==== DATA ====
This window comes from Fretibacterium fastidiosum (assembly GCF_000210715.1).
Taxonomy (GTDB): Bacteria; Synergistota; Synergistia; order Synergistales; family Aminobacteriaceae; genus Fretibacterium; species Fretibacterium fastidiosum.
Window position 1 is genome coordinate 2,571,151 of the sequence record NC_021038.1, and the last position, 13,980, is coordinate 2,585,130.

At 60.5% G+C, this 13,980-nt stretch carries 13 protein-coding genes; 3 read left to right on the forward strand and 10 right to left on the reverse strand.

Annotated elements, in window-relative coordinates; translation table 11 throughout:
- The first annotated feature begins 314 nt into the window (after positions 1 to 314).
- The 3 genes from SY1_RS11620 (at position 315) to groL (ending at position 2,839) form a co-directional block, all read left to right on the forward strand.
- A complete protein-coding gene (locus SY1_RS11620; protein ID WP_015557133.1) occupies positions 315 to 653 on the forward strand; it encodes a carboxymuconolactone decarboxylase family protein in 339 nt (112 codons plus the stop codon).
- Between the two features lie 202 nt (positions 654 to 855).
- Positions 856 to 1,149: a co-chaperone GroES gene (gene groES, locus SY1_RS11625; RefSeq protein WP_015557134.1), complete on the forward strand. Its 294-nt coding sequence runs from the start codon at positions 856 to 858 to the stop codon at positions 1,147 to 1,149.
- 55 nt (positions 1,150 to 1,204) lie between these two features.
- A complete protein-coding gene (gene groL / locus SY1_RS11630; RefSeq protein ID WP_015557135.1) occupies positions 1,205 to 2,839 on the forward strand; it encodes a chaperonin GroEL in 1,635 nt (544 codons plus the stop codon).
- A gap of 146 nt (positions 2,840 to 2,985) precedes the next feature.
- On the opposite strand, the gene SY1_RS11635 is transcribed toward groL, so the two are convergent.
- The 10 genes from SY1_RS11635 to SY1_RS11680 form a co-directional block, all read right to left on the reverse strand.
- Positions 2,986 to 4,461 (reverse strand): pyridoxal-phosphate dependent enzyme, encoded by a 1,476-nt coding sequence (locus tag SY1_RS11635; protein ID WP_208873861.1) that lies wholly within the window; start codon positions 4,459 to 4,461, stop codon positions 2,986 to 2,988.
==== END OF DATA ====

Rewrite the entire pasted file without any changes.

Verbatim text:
This window comes from Fretibacterium fastidiosum (assembly GCF_000210715.1).
Taxonomy (GTDB): Bacteria; Synergistota; Synergistia; order Synergistales; family Aminobacteriaceae; genus Fretibacterium; species Fretibacterium fastidiosum.
Window position 1 is genome coordinate 2,571,151 of the sequence record NC_021038.1, and the last position, 13,980, is coordinate 2,585,130.

At 60.5% G+C, this 13,980-nt stretch carries 13 protein-coding genes; 3 read left to right on the forward strand and 10 right to left on the reverse strand.

Annotated elements, in window-relative coordinates; translation table 11 throughout:
- The first annotated feature begins 314 nt into the window (after positions 1 to 314).
- The 3 genes from SY1_RS11620 (at position 315) to groL (ending at position 2,839) form a co-directional block, all read left to right on the forward strand.
- A complete protein-coding gene (locus SY1_RS11620; protein ID WP_015557133.1) occupies positions 315 to 653 on the forward strand; it encodes a carboxymuconolactone decarboxylase family protein in 339 nt (112 codons plus the stop codon).
- Between the two features lie 202 nt (positions 654 to 855).
- Positions 856 to 1,149: a co-chaperone GroES gene (gene groES, locus SY1_RS11625; RefSeq protein WP_015557134.1), complete on the forward strand. Its 294-nt coding sequence runs from the start codon at positions 856 to 858 to the stop codon at positions 1,147 to 1,149.
- 55 nt (positions 1,150 to 1,204) lie between these two features.
- A complete protein-coding gene (gene groL / locus SY1_RS11630; RefSeq protein ID WP_015557135.1) occupies positions 1,205 to 2,839 on the forward strand; it encodes a chaperonin GroEL in 1,635 nt (544 codons plus the stop codon).
- A gap of 146 nt (positions 2,840 to 2,985) precedes the next feature.
- On the opposite strand, the gene SY1_RS11635 is transcribed toward groL, so the two are convergent.
- The 10 genes from SY1_RS11635 to SY1_RS11680 form a co-directional block, all read right to left on the reverse strand.
- Positions 2,986 to 4,461 (reverse strand): pyridoxal-phosphate dependent enzyme, encoded by a 1,476-nt coding sequence (locus tag SY1_RS11635; protein ID WP_208873861.1) that lies wholly within the window; start codon positions 4,459 to 4,461, stop codon positions 2,986 to 2,988.